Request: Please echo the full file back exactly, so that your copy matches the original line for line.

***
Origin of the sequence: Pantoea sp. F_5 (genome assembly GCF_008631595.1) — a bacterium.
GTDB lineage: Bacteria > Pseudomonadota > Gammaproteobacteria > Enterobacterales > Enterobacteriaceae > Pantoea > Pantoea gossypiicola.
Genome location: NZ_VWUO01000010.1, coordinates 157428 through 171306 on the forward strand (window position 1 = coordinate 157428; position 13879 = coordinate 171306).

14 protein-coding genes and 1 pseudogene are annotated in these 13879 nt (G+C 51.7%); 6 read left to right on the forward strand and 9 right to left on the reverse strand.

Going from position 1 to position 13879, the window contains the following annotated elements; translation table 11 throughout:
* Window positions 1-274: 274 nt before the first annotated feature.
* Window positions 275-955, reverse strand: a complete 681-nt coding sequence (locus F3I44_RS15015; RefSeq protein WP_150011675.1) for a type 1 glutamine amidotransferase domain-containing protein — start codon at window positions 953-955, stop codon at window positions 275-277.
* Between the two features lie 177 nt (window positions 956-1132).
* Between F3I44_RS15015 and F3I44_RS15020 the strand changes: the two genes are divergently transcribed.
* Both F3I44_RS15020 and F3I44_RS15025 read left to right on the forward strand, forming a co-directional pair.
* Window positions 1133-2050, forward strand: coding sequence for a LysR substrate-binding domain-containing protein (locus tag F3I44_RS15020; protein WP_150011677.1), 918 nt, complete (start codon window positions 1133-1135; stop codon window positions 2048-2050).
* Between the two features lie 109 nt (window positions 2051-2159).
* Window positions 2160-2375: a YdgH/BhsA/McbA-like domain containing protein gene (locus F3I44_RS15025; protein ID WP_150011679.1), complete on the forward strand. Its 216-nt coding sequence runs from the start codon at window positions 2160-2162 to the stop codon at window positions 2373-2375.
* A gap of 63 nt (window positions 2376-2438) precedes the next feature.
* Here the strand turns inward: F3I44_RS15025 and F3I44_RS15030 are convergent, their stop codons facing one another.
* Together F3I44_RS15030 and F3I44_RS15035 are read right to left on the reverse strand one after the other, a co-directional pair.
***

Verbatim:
Origin of the sequence: Pantoea sp. F_5 (genome assembly GCF_008631595.1) — a bacterium.
GTDB lineage: Bacteria > Pseudomonadota > Gammaproteobacteria > Enterobacterales > Enterobacteriaceae > Pantoea > Pantoea gossypiicola.
Genome location: NZ_VWUO01000010.1, coordinates 157428 through 171306 on the forward strand (window position 1 = coordinate 157428; position 13879 = coordinate 171306).

14 protein-coding genes and 1 pseudogene are annotated in these 13879 nt (G+C 51.7%); 6 read left to right on the forward strand and 9 right to left on the reverse strand.

Going from position 1 to position 13879, the window contains the following annotated elements; translation table 11 throughout:
* Window positions 1-274: 274 nt before the first annotated feature.
* Window positions 275-955, reverse strand: a complete 681-nt coding sequence (locus F3I44_RS15015; RefSeq protein WP_150011675.1) for a type 1 glutamine amidotransferase domain-containing protein — start codon at window positions 953-955, stop codon at window positions 275-277.
* Between the two features lie 177 nt (window positions 956-1132).
* Between F3I44_RS15015 and F3I44_RS15020 the strand changes: the two genes are divergently transcribed.
* Both F3I44_RS15020 and F3I44_RS15025 read left to right on the forward strand, forming a co-directional pair.
* Window positions 1133-2050, forward strand: coding sequence for a LysR substrate-binding domain-containing protein (locus tag F3I44_RS15020; protein WP_150011677.1), 918 nt, complete (start codon window positions 1133-1135; stop codon window positions 2048-2050).
* Between the two features lie 109 nt (window positions 2051-2159).
* Window positions 2160-2375: a YdgH/BhsA/McbA-like domain containing protein gene (locus F3I44_RS15025; protein ID WP_150011679.1), complete on the forward strand. Its 216-nt coding sequence runs from the start codon at window positions 2160-2162 to the stop codon at window positions 2373-2375.
* A gap of 63 nt (window positions 2376-2438) precedes the next feature.
* Here the strand turns inward: F3I44_RS15025 and F3I44_RS15030 are convergent, their stop codons facing one another.
* Together F3I44_RS15030 and F3I44_RS15035 are read right to left on the reverse strand one after the other, a co-directional pair.